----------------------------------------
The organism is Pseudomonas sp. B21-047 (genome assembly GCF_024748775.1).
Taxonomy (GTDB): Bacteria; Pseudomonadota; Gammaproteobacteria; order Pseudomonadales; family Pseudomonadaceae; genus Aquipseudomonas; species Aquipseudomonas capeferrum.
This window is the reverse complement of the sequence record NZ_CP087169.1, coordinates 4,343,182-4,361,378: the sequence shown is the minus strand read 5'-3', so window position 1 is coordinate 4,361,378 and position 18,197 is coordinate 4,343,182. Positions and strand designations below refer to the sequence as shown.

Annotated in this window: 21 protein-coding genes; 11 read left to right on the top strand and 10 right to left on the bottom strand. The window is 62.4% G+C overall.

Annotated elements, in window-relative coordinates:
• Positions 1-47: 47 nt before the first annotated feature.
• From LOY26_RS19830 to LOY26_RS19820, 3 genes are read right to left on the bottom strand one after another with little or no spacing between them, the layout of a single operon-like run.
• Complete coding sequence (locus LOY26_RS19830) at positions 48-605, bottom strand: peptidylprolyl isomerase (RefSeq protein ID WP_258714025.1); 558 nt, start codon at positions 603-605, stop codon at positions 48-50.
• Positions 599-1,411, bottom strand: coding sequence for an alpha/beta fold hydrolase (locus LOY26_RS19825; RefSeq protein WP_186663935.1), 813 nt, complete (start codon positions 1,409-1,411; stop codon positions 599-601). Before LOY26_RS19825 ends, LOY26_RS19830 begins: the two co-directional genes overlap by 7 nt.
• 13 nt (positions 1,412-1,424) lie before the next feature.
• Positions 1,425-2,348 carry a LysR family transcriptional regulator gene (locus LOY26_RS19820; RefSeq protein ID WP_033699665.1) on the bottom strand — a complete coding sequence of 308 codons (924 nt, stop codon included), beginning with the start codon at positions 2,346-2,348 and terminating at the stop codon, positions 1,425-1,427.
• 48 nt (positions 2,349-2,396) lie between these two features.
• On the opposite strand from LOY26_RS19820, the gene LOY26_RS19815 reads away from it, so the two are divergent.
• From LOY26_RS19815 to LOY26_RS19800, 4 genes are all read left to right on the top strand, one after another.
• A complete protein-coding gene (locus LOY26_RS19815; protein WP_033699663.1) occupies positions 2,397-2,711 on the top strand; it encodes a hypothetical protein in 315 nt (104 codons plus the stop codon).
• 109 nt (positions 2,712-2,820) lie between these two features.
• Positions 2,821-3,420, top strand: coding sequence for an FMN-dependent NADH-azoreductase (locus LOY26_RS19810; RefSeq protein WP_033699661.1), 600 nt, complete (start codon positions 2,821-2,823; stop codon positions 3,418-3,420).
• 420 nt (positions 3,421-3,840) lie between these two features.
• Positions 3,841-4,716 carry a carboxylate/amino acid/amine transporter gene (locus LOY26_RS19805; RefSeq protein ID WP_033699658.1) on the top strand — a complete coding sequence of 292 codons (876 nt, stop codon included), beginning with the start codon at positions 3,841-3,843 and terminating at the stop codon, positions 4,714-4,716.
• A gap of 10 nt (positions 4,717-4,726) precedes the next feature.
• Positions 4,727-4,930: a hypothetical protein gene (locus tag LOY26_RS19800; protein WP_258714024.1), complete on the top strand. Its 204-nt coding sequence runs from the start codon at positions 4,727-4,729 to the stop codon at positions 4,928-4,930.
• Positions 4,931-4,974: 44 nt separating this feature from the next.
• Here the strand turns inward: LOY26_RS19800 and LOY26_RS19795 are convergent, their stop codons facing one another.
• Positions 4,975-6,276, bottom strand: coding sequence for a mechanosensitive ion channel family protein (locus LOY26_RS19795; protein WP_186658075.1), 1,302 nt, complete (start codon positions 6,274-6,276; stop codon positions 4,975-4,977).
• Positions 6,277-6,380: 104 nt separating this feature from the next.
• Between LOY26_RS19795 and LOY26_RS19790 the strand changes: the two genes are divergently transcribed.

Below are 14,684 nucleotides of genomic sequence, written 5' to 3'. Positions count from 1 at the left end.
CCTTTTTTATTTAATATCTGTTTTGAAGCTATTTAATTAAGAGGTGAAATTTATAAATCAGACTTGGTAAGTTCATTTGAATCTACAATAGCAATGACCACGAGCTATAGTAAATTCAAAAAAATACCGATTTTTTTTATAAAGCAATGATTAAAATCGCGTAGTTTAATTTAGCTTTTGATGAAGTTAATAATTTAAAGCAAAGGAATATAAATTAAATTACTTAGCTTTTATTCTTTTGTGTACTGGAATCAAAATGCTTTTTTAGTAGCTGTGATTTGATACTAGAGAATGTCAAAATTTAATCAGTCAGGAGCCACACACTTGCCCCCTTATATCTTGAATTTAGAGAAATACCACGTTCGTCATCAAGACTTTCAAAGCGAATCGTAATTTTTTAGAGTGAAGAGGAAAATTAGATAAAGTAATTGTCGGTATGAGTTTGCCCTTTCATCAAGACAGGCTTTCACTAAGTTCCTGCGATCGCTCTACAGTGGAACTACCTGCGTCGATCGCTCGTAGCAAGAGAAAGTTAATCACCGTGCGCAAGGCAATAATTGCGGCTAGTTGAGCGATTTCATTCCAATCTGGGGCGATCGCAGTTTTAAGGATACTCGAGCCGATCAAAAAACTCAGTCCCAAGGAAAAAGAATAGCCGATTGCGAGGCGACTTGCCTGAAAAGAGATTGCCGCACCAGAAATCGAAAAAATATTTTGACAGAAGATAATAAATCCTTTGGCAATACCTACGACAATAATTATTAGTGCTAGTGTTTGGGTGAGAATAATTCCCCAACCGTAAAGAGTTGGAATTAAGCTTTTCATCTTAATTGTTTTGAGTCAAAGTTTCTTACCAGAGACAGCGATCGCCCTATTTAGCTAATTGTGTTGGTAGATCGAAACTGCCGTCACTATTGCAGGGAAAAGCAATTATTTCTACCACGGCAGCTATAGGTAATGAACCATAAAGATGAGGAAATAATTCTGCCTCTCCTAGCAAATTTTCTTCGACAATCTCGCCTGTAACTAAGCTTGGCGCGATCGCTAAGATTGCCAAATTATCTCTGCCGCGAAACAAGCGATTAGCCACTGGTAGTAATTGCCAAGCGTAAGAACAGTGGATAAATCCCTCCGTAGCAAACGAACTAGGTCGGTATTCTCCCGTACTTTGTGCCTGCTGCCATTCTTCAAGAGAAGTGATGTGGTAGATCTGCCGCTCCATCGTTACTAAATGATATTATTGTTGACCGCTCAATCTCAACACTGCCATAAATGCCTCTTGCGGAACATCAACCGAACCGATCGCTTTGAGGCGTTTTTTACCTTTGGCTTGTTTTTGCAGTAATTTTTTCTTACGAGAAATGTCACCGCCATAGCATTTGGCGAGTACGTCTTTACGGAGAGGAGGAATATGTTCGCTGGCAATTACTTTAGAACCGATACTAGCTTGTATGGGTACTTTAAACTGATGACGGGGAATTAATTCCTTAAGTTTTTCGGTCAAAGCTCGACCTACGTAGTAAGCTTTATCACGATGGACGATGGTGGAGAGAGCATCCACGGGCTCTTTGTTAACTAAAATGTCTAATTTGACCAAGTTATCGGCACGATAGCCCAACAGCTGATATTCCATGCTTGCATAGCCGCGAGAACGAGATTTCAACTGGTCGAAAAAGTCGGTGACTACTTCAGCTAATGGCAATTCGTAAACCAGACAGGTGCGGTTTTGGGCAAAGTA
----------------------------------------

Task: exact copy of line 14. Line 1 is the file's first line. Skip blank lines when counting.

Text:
• From LOY26_RS19815 to LOY26_RS19800, 4 genes are all read left to right on the top strand, one after another.